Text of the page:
Differential Acculturation and Shifting Power Dynamics Within Families
On arrival in Australia, South Sudanese children and youth have adopted elements of Australian culture more rapidly than their parents, leading to a growing cultural distance within families. Participant parents in this research had a clear-cut wish for their children to maintain their heritage’s cultural values and practices. Nonetheless in their view, the youths are abandoning “the African way.” The wish to maintain and reestablish continuity after the disruption of displacement and migration through preservation of culture is a universal aspiration among refugee parents. At the same time, refugee children tend to acculturate and to take on elements of the new culture more rapidly than their parents who are often more isolated within the host community (Atwell et al. 2009; Hwang 2006).
Young [South Sudanese] people here [Australia] don’t listen to their parents. But what caused the situation is that when young people came here they were quicker to adapt to the situation and they adapted quickly. But it is challenging for the parent who doesn’t understand how things work in this country (Male Sudanese community worker).
What intensifies this tension in the case of the South Sudanese Australian community is the view among South Sudanese parents that Australian culture has little benefit for their children, and that some of the values displayed by the behaviors of their adolescents are in direct conflict with values endorsed by their heritage culture:
Children have freedom in Australia, but it is not good for them (Female participant).
In Australia children in high school have boyfriends and girlfriends, but we don’t do that in our culture. If you are young then you should do the things that young people should do, and don’t follow the things that adults should do. So I’m thinking I want to bring up Agok more like my culture (Another female participant).
An important structural consequence of differential acculturation within families is shifting power dynamics between parents and children (Doney et al. 2010; Hebbani et al. 2009; Lewig et al. 2010; Ochocka and Janzen 2008). For example, the more rapid acquisition of the English language by children compared to their parents can create a power differential within the family structure as children take on the task of negotiating the systems and structures in the new society (Atwell et al. 2009). Reliance by parents on their children for their daily contact with the outside world can lead to a weakening of the parental role, and it may cause some parents to feel threatened by the potential loss of their authority and role of assisting the social development of their children. At the same time, children felt that they had too much responsibility transferred onto them compared to their Australian counterparts.
The sense of threat of losing parental power over their youth was strongly felt by all participating parents. Responses included finding ways of parenting children from a less authoritative position, or withdrawing from aspects of their parenting roles. Nonetheless, the majority of parents responded with attempting to strengthen their parental authority by amplifying the authoritarian and hierarchical elements of their traditional parenting style. Elements of the authoritarian parenting style, such as corporal punishment and curtailing the social activities of adult children, however, met with disapproval and intervention from Australian authorities. Reports of child abuse, often in relation to discipline or punishment of the child (Lewig et al. 2010) resulted in child protection authorities prosecuting parents and, in some cases, removing children.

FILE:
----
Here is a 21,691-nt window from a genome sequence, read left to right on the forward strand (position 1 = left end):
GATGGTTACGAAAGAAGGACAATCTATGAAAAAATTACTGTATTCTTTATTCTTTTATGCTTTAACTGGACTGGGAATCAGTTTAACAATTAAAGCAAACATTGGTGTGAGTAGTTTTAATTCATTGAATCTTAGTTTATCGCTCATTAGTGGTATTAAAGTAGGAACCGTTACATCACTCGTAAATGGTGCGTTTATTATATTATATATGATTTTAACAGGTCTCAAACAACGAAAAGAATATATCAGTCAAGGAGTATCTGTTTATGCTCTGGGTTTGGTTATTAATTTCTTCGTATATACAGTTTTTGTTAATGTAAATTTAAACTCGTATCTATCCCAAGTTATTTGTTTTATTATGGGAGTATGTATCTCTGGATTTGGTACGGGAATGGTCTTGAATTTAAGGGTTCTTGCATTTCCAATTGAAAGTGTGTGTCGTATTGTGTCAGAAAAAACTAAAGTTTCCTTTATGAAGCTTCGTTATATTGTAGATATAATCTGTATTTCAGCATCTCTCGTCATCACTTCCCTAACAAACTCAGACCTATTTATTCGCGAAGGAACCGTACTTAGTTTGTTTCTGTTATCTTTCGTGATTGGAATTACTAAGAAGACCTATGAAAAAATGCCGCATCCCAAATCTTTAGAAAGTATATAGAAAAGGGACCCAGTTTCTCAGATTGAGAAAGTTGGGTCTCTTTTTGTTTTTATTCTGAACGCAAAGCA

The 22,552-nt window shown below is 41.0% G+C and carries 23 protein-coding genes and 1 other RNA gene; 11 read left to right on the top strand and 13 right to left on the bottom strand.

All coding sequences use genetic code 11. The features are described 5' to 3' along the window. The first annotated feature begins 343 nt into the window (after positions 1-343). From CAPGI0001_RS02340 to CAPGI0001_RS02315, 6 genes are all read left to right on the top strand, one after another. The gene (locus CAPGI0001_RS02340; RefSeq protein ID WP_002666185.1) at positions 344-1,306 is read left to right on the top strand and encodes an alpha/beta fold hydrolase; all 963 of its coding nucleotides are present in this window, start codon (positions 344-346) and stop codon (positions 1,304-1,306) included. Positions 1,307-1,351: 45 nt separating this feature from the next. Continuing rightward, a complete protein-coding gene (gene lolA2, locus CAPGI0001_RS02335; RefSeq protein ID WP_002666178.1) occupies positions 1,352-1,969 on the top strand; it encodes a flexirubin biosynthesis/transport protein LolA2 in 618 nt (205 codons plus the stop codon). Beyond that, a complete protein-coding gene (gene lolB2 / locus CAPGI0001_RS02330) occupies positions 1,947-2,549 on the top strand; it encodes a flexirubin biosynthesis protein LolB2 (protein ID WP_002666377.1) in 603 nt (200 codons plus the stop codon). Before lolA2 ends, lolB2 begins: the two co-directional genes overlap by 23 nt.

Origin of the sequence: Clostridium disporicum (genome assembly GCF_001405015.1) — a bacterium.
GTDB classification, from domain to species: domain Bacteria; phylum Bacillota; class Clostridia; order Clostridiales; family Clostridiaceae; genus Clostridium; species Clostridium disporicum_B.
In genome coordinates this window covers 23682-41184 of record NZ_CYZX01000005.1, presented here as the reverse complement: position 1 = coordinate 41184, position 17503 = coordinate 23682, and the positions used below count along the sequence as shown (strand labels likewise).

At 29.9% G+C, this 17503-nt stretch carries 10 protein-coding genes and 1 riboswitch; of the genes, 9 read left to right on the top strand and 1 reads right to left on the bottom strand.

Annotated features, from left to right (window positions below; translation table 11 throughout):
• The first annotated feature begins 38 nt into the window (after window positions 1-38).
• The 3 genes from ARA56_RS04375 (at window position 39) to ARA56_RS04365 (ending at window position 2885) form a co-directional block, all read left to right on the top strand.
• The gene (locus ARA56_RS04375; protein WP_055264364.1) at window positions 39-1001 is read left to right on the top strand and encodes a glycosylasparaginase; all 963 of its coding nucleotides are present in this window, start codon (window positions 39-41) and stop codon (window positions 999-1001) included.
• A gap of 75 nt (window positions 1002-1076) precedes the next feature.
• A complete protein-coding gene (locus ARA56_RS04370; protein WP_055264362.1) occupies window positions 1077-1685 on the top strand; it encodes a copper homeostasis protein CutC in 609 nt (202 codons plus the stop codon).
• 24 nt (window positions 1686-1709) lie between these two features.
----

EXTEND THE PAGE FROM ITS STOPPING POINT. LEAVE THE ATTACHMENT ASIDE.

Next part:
Disproportionate parental authority also has met with considerable challenge from children and youth. As children developed their understanding of their new cultural and legal environment, they began to question the fairness of their parents’ actions. Challenging the authority of their parents has become a more viable option under the laws of their new country. Older children, especially, found support in Australian legal and institutional structures such as assisted accommodation and access to various income and social benefits. Participating parents blamed government payments, such as the youth allowance, for the breakdown of family structures. They noted with some astonishment that their children could use the law of their new country and call, or threaten to call, the police and other authorities if they found themselves in conflict with their parents.
When children have a problem and they see a counsellor to tell them such and such happened, the counsellor tells them to call the police. They put that in their mind and they think that it is a good idea. So when you want to parent them and say to them do this, they can just call the police (Female participant).
Parents judged that such interventions undermined their family structures. They believe that authorities and institutions should instead support them in their parenting roles.
Australian government and social institutions indeed have an important role to support parents and families in terms of adequate financial resources and structural backing. This role should extend to fostering legally approved and meaningful parenting skills among immigrant parents, as lack of skills and confidence in applying nonphysical discipline indeed may be the main reason why refugee parents feel threatened by the impact of Western cultural influences on their children.